New Challenges Call For A New Response

The increasing numbers of individuals overdosing and dying from illegally manufactured synthetic opioids show no signs of abating. The problem that the United States faces is more complicated and complex than those it has in the past, and is evolving quickly. U.S. drug policy must recognize the urgency of this situation and respond to the new challenges it presents. Toward this end, the Commission's final report includes five pillars of recommended actions.

Five Pillars of a U.S. Response to Illegally Manufactured Synthetic Opioids (with a blue hexagon graphic)

Pillar 1: Policy coordination and implementation

  • 1.1. Increase coordination of U.S. authorities, fill critical appointments, and ensure proper levels of staffing.
  • 1.2. Assess and update U.S. legislative and regulatory drug control frameworks.

Pillar 2: Supply reduction

  • 2.1. Enhance interdiction capabilities, especially in the mail and express consignment systems that facilitate trafficking of synthetic opioids.
  • 2.2. Bolster capabilities and capacity of domestic law enforcement efforts to investigate illegal distribution of synthetic opioids.
  • 2.3. Work with private-sector stakeholders to implement systems to prevent drug traffickers from acquiring chemicals used illegally to manufacture synthetic opioids.
  • 2.4. Target distribution of synthetic opioids and related chemicals advertised online.
  • 2.5. With the help of private entities, reduce online advertising and sales.
  • 2.6. Intensify efforts to counter TCOs' money laundering.

Pillar 3: Demand reduction and public health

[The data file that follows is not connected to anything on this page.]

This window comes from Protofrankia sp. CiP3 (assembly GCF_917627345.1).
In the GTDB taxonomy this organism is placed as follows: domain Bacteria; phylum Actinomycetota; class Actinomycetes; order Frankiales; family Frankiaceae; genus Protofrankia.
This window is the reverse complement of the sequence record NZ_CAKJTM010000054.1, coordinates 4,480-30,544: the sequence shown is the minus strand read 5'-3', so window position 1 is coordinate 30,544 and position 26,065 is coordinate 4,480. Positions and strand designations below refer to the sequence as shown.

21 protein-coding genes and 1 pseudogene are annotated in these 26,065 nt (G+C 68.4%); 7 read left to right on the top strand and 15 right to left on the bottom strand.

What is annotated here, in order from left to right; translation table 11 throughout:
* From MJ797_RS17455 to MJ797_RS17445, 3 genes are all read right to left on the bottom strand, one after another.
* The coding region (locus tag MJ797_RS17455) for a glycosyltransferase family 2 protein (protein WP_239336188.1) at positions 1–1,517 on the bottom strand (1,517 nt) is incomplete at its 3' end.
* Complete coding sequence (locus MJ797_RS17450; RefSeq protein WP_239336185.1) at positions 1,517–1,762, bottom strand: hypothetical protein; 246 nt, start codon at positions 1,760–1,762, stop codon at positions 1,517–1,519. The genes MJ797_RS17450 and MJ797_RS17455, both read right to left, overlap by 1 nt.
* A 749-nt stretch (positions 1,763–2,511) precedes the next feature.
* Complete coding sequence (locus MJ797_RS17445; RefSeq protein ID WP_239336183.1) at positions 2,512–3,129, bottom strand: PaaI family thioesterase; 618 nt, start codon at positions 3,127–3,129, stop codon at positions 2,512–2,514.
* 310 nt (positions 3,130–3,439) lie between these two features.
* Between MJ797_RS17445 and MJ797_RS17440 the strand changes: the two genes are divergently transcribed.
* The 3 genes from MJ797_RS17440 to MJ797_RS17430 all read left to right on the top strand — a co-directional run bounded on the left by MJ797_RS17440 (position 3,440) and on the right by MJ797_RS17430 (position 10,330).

• 3.1. Support evidence-informed efforts to reduce substance misuse and progression to substance-use disorder.
  • 3.2. Expand access to evidence-based treatment.
  • 3.3. Enhance evidence-informed harm-reduction efforts.
  • 3.4. Take efforts to promote recovery from substance-use disorder.

Pillar 4: International cooperation

  • 4.1. Strengthen coordination with multilateral institutions to promote enhanced control and reporting of drugs and other chemicals.
  • 4.2. Examine how the international drug control regime can be improved, expanded on, or otherwise supplemented.
  • 4.3. Enhance efforts to ensure a collaborative U.S.—Mexico security and drug partnership by enhancing Mexican counternarcotic capabilities, strengthening institutions against corruption, and focusing greater resources on the illegal firearm trade.
  • 4.4. Establish a U.S. policy framework to engage with the PRC to improve oversight and enforcement of its chemical and pharmaceutical industries.
  • 4.5. Press the PRC to adopt clear rules to improve regulatory oversight and enforcement of industries, control over movements of chemicals and related equipment, and other restrictions on exports.
  • 4.6. Expand engagement with other countries to facilitate information-sharing and promotion of best practices to reduce supply and demand of illegally manufactured synthetic opioids, especially in countries most likely to experience such problems in the near future.

Pillar 5: Research and monitoring

  • 5.1. Direct federal efforts to improve understanding of the illegal supply of synthetic opioids.
  • 5.2. Analyze emergent trends in drug markets and related behaviors through a systematic and standardized approach.
  • 5.3. Use novel, high-frequency, and real-time systems to enhance market surveillance.